rev_manual_index_loop(a):   152.04 ms | out = [9, 8, 7, 6, 5, 4, 3, 2, 1, 0]
rev_manual_loop(a):         183.01 ms | out = [9, 8, 7, 6, 5, 4, 3, 2, 1, 0]
``````

And with 1000 items in the list:

``````rev_in_place(a):             56.37 ms
reversed_iterator(a):        30.47 ms
rev_slice(a):               211.42 ms
rev_copy_reverse(a):        295.74 ms
reversed_with_list(a):      418.45 ms
rev_manual_pos_gen(a):     8410.01 ms
rev_manual_neg_gen(a):    11054.84 ms
rev_manual_index_loop(a): 10543.11 ms
rev_manual_loop(a):       15472.66 ms
``````

ORGANIZING VALUES:

In Python, lists’ order too can be manipulated with sort, organizing your variables in numerical/alphabetical order:
Temporarily:

print(sorted(my_list))

Permanent:

``````my_list.sort(), print(my_list)
``````

You can sort with the flag "reverse=True":

``````print(sorted(my_list, reverse=True))

or

my_list.sort(reverse=True), print(my_list)
``````

WITHOUT ORGANIZING

Maybe you do not want to sort values, but only reverse the values. Then we can do it like this:

``````print(list(reversed(my_list)))
``````

**Numbers have priority over alphabet in listing order. The Python values’ organization is awesome.

Edit 1: a mistaken moderator claimed that my answer was a copy and deleted my old post.

I had this question come up during a python code test for a job interview.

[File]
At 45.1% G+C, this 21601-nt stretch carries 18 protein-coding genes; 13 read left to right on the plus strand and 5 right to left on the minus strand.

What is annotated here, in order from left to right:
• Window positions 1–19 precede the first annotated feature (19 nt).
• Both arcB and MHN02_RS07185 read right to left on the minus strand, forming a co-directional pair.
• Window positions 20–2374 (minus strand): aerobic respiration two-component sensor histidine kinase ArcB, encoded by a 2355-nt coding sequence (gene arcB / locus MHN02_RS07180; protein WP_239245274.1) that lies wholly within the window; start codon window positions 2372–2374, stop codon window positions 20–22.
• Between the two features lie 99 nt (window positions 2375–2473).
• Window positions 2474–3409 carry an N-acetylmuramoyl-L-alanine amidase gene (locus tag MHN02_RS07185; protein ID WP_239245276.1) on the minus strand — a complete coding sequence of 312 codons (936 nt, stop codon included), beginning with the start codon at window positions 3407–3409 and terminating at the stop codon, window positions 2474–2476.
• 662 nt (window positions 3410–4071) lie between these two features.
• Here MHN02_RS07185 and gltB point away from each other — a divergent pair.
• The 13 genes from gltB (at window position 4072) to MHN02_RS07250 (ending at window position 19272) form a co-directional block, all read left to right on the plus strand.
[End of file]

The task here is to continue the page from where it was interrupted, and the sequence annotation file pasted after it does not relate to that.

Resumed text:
Note it works for any value any length

``````def get_reverse(list_check, count_num):
final_list =[]
for index in range(list_length):
value = list_check[count_num]
final_list.append(value)
count_num = count_num -1

return final_list

new_list = ['A', 'GOAT', 'C', 'D', 'Mac']

list_length = len(new_list)
x = list_length -1

print(get_reverse(new_list, x))
``````

A clean simple class object to solve your issue.

``````class lister():
def reverse(self):
return  [self[len(self)-e]for e,x in enumerate(self,start=1)]
print(lister.reverse([0, 10, 20, 40]))
``````

alternative way using list comprehension and abs

``````array = [0, 10, 20, 40]

reversed_array = [array[abs(indx)] for indx in range(abs(len(array)-1),1)]

reversed_array
[40, 20, 10, 0]
``````
``````The cute Solution

class List_reverse():
def reverse_list(self):
list = [1, 2, 3, 4, 5, 6]
list1 = []
for i in range(1, len(list)+1):
list1.append(list[-i])
print(list1)

if __name__ == "__main__":
obj = List_reverse()
obj.reverse_list()
enter code here
``````